**Happy 12th of December!**

**Throughout the month, to accompany the release of our book on the Mathematics of Christmas, Hannah Fry & I are tweeting out Christmathsy bits and pieces, one a day, advent calendar style. Assuming we don’t run out of ideas, that is…**

As you’ll have gathered, one of the fundamental principles of our book is the absolute and unquestionable truth of Santa’s existence. However, even if you know that the big fellow is real, that doesn’t necessarily mean he’s easy to spot. For example, one of these three is Santa… but which one?

Answers via the comments or on Twitter. All correct answers will be rewarded with deep respect and warm Christmas wishes. Enjoy!

**CLICK HERE TO SEE THE WHOLE CALENDAR SO FAR**

**SOLUTIONS TO PREVIOUS PUZZLES**

**Click here for Sunday’s puzzle.
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**Click here for Friday’s puzzle.**

Scroll down for the solutions…

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**Solution to Sunday’s Puzzle:**

Santa needs two additional teams to fly around the world:

**Santa**and the two teams (**A**and**B**) set out together to 1/8 of the way round the world.

*[At this point, all three have 3/4 of a tank of carrots left.]***B**transfers 1/4 of a tank to**Santa**and 1/4 of a tank to**A**.

*[Now,***Santa**and**A**have full tanks;**B**has 1/4 of a tank.]**Santa**and**A**fly on to 1/4 of the way round the world;**B**returns to Lapland.

*[Now,***Santa**and**A**have 3/4 of a tank;**B**refuels to have a full tank.]**A**transfers 1/4 of a tank to**Santa**.

*[Now,***Santa**has a full tank;**A**has 1/2 a tank;**B**has a full tank.]**Santa**flies on to 1/2 way round the world;**A**returns to Lapland.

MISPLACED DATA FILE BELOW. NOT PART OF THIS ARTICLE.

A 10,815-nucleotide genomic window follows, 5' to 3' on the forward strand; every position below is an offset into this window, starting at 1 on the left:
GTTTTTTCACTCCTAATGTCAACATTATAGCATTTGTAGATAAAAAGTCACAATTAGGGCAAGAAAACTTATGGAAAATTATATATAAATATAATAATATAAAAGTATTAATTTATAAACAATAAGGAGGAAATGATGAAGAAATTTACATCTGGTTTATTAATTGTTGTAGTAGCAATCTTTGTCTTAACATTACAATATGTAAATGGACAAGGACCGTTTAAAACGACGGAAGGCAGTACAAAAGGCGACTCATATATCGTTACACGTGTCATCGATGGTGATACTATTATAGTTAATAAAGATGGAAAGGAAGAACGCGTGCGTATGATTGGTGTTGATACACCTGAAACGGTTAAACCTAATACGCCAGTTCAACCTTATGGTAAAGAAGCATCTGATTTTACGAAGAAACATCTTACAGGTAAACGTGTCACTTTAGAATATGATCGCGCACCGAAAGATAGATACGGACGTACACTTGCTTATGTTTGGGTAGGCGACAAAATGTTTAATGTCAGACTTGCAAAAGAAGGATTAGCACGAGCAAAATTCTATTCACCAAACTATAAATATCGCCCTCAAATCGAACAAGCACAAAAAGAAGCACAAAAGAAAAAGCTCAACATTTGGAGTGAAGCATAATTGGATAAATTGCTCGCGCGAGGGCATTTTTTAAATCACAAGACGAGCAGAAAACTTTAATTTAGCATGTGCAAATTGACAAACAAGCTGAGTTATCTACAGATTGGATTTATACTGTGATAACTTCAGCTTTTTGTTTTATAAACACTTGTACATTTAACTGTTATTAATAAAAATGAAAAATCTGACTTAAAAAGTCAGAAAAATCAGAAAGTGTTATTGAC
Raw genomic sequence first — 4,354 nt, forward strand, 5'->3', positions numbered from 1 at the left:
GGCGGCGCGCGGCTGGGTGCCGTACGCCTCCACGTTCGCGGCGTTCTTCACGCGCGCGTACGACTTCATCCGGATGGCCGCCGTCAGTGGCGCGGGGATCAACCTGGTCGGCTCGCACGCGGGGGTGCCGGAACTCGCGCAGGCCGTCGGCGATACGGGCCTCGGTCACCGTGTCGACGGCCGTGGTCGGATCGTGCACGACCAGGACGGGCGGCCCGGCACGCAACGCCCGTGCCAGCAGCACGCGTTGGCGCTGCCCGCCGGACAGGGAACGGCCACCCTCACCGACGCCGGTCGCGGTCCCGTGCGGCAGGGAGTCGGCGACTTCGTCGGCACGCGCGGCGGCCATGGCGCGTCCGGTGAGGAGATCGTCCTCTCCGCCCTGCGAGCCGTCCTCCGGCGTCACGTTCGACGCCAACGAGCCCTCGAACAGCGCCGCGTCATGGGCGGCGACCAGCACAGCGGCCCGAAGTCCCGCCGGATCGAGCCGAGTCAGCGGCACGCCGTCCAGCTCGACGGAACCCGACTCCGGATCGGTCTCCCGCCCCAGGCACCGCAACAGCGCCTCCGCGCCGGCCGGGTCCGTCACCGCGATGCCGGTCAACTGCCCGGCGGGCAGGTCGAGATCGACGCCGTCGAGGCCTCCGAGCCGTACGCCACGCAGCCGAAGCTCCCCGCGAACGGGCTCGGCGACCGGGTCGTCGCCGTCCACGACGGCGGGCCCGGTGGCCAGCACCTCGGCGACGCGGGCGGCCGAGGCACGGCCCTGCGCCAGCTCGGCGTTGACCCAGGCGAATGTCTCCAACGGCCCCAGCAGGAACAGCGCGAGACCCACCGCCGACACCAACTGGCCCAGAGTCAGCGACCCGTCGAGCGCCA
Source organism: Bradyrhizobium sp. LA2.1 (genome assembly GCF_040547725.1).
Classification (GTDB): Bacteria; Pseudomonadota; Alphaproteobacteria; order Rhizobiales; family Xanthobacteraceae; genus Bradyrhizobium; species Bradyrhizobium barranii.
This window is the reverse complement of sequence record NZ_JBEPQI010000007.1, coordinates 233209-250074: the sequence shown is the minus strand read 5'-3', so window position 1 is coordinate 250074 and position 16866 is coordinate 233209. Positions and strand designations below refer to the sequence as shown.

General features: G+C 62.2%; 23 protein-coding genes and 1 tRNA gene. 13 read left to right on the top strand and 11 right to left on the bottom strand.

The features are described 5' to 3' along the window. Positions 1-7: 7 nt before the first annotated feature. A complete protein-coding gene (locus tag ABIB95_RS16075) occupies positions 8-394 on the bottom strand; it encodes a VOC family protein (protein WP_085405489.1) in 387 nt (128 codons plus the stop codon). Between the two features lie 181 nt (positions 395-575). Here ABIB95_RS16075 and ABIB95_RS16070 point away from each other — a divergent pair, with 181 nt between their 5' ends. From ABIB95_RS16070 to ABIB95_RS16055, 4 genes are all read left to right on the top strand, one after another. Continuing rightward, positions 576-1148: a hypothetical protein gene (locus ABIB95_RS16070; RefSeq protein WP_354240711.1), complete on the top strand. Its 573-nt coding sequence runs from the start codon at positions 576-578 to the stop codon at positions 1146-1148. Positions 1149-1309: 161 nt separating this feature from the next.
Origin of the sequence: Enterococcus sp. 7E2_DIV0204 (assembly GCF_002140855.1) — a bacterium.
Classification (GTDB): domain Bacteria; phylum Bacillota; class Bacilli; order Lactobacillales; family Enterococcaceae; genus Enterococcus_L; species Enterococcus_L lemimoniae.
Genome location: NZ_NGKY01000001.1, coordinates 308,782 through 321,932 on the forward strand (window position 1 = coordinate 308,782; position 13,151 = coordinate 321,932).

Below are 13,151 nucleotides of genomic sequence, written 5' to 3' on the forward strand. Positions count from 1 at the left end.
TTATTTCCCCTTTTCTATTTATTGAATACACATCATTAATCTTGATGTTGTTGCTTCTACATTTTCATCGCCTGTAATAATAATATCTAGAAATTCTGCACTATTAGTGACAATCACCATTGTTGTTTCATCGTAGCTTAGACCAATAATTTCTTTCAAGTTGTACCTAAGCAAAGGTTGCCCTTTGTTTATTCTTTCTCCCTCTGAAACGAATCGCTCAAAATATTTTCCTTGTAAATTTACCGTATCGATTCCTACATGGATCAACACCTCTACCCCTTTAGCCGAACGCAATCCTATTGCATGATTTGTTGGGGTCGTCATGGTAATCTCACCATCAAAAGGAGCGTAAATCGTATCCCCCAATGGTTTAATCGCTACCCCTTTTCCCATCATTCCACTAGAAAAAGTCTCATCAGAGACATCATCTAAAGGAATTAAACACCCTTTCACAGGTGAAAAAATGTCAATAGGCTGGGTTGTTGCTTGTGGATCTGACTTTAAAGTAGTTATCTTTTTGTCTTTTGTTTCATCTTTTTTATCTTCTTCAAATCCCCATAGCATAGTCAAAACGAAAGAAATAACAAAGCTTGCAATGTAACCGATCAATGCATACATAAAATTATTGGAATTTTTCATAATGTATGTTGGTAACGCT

*[Now,***Santa**has 1/2 a tank;**A**refuels, so**A**and**B**have full tanks.]**Santa**flies on to 3/4 of the way round the world;**A**flies 1/4 of the way round the world in the opposite direction to meet him.

*[Now,***Santa**has an empty tank;**A**has 1/2 a tank;**B**has a full tank.]**A**transfers 1/4 of a tank to**Santa**.

*[Now,***Santa**and**A**have 1/4 a tank;**B**has a full tank.]**Santa**and**A**fly to 7/8 of the way round the world;**B**flies 1/8 of the way round the world in the opposite direction to meet them.

*[Now,***Santa**and**A**have empty tanks;**B**has 3/4 of a tank.]**B**transfers 1/4 of a tank to**Santa**and 1/4 of a tank to**A**.

*[Now, all three have 1/4 of a tank.]***Santa**completes his journey, accompanied by the two support teams.

Phew!

Well done to Matthew Smith in particular (see the comments on the puzzle), who posted pretty much precisely this answer, the most complete correct answer that I think we received.

The puzzle was from the great Martin Gardner, and we have also discovered that, coincidentally, it was also covered very recently here.

Thanks for all the diagrams, whether correct solutions or not! Some examples:

*PS. And a late (brilliant, correct) entry!*

**Solution to Friday’s Puzzle:**

Santa can fit 10 elves into the room. There are various ways of doing this. Here’s one of them: